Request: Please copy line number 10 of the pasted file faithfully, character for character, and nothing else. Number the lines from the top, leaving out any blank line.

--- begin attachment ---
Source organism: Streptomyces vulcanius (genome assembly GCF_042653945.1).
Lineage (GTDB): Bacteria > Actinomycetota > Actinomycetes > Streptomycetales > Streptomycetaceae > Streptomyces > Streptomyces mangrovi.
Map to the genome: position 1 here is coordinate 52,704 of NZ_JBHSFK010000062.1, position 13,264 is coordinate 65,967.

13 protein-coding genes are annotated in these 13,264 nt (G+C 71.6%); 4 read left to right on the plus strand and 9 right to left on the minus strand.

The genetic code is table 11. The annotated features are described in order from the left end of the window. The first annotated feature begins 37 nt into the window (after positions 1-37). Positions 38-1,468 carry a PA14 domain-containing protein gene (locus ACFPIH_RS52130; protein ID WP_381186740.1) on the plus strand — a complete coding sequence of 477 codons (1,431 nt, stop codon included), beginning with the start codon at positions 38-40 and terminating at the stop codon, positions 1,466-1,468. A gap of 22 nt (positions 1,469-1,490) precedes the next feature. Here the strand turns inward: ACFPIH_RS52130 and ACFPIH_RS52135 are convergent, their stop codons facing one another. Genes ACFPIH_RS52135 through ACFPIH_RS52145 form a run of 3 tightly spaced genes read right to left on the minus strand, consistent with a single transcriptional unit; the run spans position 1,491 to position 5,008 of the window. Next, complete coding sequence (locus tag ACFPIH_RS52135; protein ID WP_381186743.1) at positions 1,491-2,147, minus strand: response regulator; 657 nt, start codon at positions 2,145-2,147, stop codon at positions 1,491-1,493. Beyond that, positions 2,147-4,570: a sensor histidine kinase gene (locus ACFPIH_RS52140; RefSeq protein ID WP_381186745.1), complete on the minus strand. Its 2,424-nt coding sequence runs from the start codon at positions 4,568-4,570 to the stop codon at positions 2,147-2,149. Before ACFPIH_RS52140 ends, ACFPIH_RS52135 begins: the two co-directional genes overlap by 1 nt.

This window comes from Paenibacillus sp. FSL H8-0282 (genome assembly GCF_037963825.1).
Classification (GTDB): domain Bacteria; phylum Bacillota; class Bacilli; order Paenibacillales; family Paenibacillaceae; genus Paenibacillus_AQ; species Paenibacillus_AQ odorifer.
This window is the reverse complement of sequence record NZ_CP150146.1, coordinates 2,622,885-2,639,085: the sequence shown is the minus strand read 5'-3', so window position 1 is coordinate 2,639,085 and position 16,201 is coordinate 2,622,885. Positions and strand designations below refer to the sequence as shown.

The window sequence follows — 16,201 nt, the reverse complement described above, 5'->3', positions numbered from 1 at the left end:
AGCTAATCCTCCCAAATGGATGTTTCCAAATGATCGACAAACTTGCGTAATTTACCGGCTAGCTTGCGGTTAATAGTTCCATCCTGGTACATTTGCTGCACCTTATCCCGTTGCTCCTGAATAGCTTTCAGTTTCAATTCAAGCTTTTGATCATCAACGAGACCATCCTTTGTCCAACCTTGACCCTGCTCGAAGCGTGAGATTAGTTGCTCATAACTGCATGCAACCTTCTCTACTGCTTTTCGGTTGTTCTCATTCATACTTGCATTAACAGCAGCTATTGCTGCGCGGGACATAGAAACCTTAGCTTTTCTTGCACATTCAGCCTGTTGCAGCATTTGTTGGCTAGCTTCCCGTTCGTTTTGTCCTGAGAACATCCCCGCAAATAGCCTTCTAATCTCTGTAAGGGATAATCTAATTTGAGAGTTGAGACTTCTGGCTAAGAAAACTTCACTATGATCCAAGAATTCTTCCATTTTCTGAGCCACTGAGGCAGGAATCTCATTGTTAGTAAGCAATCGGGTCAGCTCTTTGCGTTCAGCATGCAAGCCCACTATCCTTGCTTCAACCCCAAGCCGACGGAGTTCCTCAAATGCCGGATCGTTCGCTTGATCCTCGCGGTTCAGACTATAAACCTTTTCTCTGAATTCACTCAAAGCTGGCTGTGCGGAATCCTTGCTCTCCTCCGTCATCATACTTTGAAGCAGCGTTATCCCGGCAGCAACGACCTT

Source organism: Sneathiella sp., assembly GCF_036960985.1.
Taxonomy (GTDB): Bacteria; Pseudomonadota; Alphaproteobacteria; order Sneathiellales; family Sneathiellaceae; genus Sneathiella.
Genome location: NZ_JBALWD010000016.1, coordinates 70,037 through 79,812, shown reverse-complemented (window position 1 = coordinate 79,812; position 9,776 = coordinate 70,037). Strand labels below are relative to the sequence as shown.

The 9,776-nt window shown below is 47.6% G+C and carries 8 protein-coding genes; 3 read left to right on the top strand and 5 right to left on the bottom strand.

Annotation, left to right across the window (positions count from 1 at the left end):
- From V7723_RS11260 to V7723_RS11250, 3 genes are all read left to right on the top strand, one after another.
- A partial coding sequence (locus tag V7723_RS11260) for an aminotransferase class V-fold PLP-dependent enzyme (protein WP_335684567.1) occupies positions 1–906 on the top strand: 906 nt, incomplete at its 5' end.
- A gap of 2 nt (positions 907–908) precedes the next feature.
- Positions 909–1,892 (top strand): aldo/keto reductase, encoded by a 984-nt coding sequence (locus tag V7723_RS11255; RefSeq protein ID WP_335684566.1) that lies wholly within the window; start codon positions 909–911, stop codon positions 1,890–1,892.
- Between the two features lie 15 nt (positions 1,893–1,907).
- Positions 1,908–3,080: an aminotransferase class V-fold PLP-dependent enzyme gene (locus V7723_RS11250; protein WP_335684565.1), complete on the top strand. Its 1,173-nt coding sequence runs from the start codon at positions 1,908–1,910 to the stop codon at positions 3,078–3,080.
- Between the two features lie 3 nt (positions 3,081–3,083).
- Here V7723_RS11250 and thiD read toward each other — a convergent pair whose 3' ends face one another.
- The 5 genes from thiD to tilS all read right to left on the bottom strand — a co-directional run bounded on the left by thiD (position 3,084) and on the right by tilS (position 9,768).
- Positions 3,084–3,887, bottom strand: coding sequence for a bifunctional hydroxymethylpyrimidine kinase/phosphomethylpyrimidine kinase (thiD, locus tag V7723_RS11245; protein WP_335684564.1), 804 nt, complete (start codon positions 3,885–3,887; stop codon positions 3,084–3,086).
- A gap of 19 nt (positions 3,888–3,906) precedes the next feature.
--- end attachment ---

AGCTAATCCTCCCAAATGGATGTTTCCAAATGATCGACAAACTTGCGTAATTTACCGGCTAGCTTGCGGTTAATAGTTCCATCCTGGTACATTTGCTGCACCTTATCCCGTTGCTCCTGAATAGCTTTCAGTTTCAATTCAAGCTTTTGATCATCAACGAGACCATCCTTTGTCCAACCTTGACCCTGCTCGAAGCGTGAGATTAGTTGCTCATAACTGCATGCAACCTTCTCTACTGCTTTTCGGTTGTTCTCATTCATACTTGCATTAACAGCAGCTATTGCTGCGCGGGACATAGAAACCTTAGCTTTTCTTGCACATTCAGCCTGTTGCAGCATTTGTTGGCTAGCTTCCCGTTCGTTTTGTCCTGAGAACATCCCCGCAAATAGCCTTCTAATCTCTGTAAGGGATAATCTAATTTGAGAGTTGAGACTTCTGGCTAAGAAAACTTCACTATGATCCAAGAATTCTTCCATTTTCTGAGCCACTGAGGCAGGAATCTCATTGTTAGTAAGCAATCGGGTCAGCTCTTTGCGTTCAGCATGCAAGCCCACTATCCTTGCTTCAACCCCAAGCCGACGGAGTTCCTCAAATGCCGGATCGTTCGCTTGATCCTCGCGGTTCAGACTATAAACCTTTTCTCTGAATTCACTCAAAGCTGGCTGTGCGGAATCCTTGCTCTCCTCCGTCATCATACTTTGAAGCAGCGTTATCCCGGCAGCAACGACCTT